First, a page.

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BIOTECH - Teaching biotechnology for human health: from the bench to the market

8 - Decent work and economic growth; Teaching Projects; 2014; 2015; 2016; 2017

Graduate programmes in Medical Biotechnology have their foundations in providing scientific knowledge and related technical skills, to be applied in research or professional laboratories.  Existing MSc/DSc courseworks are poorly homogeneous with no attitude to serve as a bridge between Industry and Academia. Medical biotechnology has been a major industrial sector in expansion during the 21st century and future biotech professionals should be capable to navigate with confidence through an increasingly complex business environment. However, although corporate biotechnology is a great employment opportunity for young graduates, today these degrees are not widely accepted in the European business arena. This is because MSc/DSc teaching is scarcely oriented in exploring activities past the bench work, such as industrial management of biotechnology products. The main goal of this proposal is therefore to organize a group of European partners including Academia and Industry that will be able to improve health biotechnology degrees and make them valid in more than one country.

The realisation of the project will entail the creation of multinational European Master programmes in the medical biotechnology field, implemented in close communication with partners from industry and other non-academic partners, all with missions in higher education. This innovative project will offer European-wide degrees, capturing the best of both traditional university courseworks and also providing solid cross-training contents for successful achievements in business or corporate environments. These degrees should supply academic biomedical training with the resources needed to aid graduate students and post-docs enter a workforce in private biotech companies. In these programmes, hard skills will be strictly linked to the acquisition of basic notions in areas such as management, marketing, intellectual property, communication, regulatory affairs, and business ethics. that will favor work placement in European Industry.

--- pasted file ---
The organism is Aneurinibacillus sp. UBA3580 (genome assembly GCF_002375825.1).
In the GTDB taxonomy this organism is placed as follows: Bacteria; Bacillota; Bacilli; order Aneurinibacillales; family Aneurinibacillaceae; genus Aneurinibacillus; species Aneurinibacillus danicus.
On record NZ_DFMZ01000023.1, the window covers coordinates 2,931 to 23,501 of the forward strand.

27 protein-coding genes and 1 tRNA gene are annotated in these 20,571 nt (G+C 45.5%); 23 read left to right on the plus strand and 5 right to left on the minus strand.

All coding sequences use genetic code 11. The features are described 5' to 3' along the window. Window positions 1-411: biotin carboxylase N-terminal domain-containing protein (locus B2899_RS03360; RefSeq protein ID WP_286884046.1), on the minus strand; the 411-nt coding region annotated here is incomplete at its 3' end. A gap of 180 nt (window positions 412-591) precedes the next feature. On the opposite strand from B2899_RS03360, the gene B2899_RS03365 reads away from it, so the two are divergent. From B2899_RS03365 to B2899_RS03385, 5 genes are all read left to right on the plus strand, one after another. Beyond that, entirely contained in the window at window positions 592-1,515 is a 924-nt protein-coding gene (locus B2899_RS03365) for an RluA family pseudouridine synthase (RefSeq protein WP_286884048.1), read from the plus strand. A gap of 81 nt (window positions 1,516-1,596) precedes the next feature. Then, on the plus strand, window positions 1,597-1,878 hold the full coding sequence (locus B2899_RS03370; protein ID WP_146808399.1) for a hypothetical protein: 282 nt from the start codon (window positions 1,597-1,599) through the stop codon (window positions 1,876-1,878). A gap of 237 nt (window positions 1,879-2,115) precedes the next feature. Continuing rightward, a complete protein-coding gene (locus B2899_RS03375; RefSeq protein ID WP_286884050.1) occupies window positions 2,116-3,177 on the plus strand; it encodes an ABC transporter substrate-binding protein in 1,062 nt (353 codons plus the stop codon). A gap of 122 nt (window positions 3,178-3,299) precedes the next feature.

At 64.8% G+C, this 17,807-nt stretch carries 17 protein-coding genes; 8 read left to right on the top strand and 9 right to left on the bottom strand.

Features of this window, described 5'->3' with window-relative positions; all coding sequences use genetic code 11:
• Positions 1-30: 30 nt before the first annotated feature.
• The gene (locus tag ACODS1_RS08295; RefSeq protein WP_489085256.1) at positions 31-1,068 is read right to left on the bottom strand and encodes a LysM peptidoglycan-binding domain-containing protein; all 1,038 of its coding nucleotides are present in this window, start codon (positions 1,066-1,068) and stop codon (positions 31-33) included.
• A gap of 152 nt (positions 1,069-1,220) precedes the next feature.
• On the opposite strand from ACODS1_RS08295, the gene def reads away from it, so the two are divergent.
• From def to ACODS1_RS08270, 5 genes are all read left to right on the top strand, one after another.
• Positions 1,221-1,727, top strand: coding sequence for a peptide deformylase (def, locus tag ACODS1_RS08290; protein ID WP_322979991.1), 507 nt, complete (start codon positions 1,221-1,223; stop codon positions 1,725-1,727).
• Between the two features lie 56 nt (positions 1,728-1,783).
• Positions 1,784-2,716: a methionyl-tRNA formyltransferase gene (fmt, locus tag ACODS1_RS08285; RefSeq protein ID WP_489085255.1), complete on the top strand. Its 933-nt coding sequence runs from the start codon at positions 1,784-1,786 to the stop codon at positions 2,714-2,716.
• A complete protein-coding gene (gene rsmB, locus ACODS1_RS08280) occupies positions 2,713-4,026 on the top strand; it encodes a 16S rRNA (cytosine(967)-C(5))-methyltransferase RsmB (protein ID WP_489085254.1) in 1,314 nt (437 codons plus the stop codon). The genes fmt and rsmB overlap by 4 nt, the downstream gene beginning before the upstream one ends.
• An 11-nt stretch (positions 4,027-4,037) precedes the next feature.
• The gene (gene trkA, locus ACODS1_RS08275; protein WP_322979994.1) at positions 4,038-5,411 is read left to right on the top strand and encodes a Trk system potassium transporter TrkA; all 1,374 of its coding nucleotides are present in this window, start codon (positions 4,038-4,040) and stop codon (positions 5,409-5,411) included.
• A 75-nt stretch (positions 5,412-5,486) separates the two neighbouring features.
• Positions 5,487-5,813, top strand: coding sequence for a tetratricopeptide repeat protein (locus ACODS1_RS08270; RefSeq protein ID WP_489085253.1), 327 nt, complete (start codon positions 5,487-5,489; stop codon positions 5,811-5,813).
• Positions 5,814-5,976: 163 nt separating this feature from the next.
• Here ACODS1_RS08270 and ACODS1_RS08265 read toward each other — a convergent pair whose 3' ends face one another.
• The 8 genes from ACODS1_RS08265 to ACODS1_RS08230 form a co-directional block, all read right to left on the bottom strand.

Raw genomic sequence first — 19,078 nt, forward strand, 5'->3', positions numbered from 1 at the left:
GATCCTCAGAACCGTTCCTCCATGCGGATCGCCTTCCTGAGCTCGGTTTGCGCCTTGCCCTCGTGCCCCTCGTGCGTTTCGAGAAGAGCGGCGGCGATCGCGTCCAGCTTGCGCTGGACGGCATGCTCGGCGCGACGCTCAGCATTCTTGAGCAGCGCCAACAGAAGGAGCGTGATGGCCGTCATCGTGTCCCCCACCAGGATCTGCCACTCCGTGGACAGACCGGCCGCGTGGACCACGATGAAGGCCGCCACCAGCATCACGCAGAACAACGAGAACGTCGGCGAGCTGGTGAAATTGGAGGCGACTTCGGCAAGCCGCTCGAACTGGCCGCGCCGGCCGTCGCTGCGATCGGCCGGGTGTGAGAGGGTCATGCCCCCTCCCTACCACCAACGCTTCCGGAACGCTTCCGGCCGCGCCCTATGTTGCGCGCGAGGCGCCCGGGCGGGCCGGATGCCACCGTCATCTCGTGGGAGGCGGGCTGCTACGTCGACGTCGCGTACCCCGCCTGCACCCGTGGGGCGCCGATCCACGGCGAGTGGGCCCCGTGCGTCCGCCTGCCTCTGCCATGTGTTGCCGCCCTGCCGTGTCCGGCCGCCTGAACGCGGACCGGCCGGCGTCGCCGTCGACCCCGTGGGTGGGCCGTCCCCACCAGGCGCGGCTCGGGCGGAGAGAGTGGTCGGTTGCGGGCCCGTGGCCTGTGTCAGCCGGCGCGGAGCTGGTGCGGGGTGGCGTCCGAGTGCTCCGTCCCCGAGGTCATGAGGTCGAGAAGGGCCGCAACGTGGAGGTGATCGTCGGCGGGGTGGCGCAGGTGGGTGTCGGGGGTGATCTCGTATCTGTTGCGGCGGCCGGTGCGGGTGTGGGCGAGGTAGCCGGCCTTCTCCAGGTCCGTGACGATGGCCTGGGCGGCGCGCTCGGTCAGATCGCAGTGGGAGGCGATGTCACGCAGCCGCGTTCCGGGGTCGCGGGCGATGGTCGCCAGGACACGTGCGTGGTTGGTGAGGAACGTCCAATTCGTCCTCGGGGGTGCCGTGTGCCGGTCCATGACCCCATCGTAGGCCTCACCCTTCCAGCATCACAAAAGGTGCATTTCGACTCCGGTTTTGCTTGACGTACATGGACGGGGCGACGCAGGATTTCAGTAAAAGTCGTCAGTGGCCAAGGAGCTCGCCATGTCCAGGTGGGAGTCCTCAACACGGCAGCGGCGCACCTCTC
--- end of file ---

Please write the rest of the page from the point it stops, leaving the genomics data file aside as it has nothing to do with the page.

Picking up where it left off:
The project partners are from the Academia (University of Bologna, Italy; Oviedo, Spain; Pau, France; Pecs, Hungary; Aberdeen, UK), from the Industrial world  (Bioindustry Park, Italy) and from the Italian National Research Council (ISTEC-CNR). The academic partners have been selected due to their participation in previous European  projects strictly related to the present project’s aim such as  IP LLP Erasmus 2012-13 and 2013-14 -Summer School “Innovation and Technology Management in Medical and Pharmaceutical Biotechnology". Cooperation and communication among project partners will be facilitated by the presence of an established network of collaborations created during the previous, successful Summer School project and the existence  of the binational Master degree program.

The current project will represent the logical follow-on from the previous project, with one specific additional objective: to improve relationships between the academic world in the medical biotechnology field and the job market in the industrial and private sectors.  The results will yield to the creation of a European network. This fundamental network should recognise at least three operative levels: the first is the teaching staff, the second is the institutional staff (university offices responsible for the didactic organisation and internationalisation and departmental offices), the third is the level created on the relationships between the industrial partners of the project. Another network level also exists, which is formed by the participation of the end-user of the project, the students. During the preparatory phase, the students will be able to benefit from knowledge and cultural exchanges aimed to the acquisition of the necessary transferable soft skills.  This final level will be created at the end of every year of activity during the intensive programme.

The results of the present project have the potential to be transferred and exploited in other European Countries.  Indeed, they derive from an in-depth debate during project implementation, between international academic and industrial partners about Europe’s future in the global biotech-healthcare sector, and whether Europe is equipping itself with the an efficient policy framework to encourage innovation, and importantly, retain it. In particular, the project will provide a wide spectrum of career advice to MSc/DSC students of Biotech, offering the participating fellows the opportunity to meet people from business development organizations. Once the new biotechnology courses have been accepted by partner universities, the impact will be assessed by measuring the satisfaction of the graduate students during academic training and by tracking down new graduates for their employment situation after studies have been completed,  i.e. how many go on to find employment and where.

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